Finalists of a competition to produce more attractive structures to support overhead power lines on the railway have been named.
Network Rail is in the early stages of a £2bn programme to electrify more than 2,000 miles of Britain’s railway over the next seven years, and the planned HS2 line will also be electrified.
In some places, such as Areas of Outstanding Natural Beauty and conservation areas, existing gantry and cantilever structures might be deemed ‘ugly’ or obtrusive, so alternatives are needed.
The Aesthetic Overhead Line Structures competition was launched by the rail industry’s FutureRailway, in conjunction with HS2 Ltd and the Royal Institute of British Architects (RIBA) in December 2013.
The objective was to produce designs that are more visibly appealing to line-side neighbours, have construction and installation costs close to that of existing structures, and are “relatively easy” to install particularly in hard to access locations.
From the initial entries, ten were shortlisted to produce scale models. These were put on exhibition at the National Railway Museum in York for several weeks, where they generated a great deal of interest among visitors. Over 600 comments were received on the different design approaches.
Following two intense days of judging, the finalists were named on 7 May. They are Bystrup Architecture, Design and Engineering, from Denmark, for their HST design, COBE, also from Denmark (Tomahawk), and Moxon Architects with Mott MacDonald (Integrated OLS).
A fourth entry, the Needle System by IDOM UK, Alan Baxter & Associates and SEMI, was highly commended.
Bystrup says its High Speed T Mast reduces the overhead rail line to two elements: a triangular cable network carrying the power, and a T-shaped mast that supports twin systems serving adjacent tracks. With a single line of T masts between tracks, there are no masts forming an obtrusive barrier between the track edge and its surroundings.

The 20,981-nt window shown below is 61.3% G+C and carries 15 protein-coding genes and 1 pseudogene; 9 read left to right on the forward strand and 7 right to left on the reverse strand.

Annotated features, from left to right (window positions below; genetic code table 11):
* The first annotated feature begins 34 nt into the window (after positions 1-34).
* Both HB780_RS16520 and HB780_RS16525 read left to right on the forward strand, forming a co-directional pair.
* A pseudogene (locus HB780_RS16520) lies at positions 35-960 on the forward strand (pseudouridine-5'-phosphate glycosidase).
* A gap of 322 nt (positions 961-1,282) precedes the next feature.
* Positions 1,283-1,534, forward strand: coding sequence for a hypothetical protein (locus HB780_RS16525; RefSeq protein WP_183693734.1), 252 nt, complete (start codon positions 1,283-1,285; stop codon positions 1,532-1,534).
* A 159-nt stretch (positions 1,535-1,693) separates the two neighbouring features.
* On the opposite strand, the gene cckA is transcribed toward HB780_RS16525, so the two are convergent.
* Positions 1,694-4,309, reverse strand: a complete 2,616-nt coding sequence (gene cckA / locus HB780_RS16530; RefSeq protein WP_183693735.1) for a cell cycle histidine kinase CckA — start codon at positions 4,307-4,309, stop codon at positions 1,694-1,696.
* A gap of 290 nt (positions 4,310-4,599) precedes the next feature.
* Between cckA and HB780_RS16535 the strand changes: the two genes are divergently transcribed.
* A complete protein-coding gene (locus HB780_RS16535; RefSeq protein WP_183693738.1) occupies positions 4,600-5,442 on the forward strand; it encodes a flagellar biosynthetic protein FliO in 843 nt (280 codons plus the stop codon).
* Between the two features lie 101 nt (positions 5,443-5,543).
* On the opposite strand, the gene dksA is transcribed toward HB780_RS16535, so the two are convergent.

COBE’s Tomahawk is a family of overhead line structures that minimises the visual impact of the entire line by reducing the overall height, reducing the number of structural elements and using contemporary materials and manufacturing techniques in a simple design that will work visually when repeated hundreds of times throughout the landscape.
Integrated OLS, from Moxon Architects with Mott MacDonald, uses slender, tapering masts to reduce visual impact. The scheme simplifies the components of the power line support equipment, replacing insulating pots with built-in insulating properties through the use of a densified laminated wood.
David Clarke, director of FutureRailway, said: “It has been a fascinating and enjoyable process and it was very clear to the panel that every shortlisted team had put a huge amount of hard work and dedication into their designs. We have selected three worthy finalists and I look forward to seeing each design developed further.”
Mark Howard, HS2 Ltd head of power and traction, said: “I am very impressed by the high standard of the designs. All those shortlisted have really understood the technical practicalities while coming up with eye-catching structures.”
The three finalists will now receive funding to carry out technical development of their design and consider the route to market. This stage will include design of end and turning structures and interfaces with the catenary system, modelling of forces and loads and consideration of how to build and install the structures.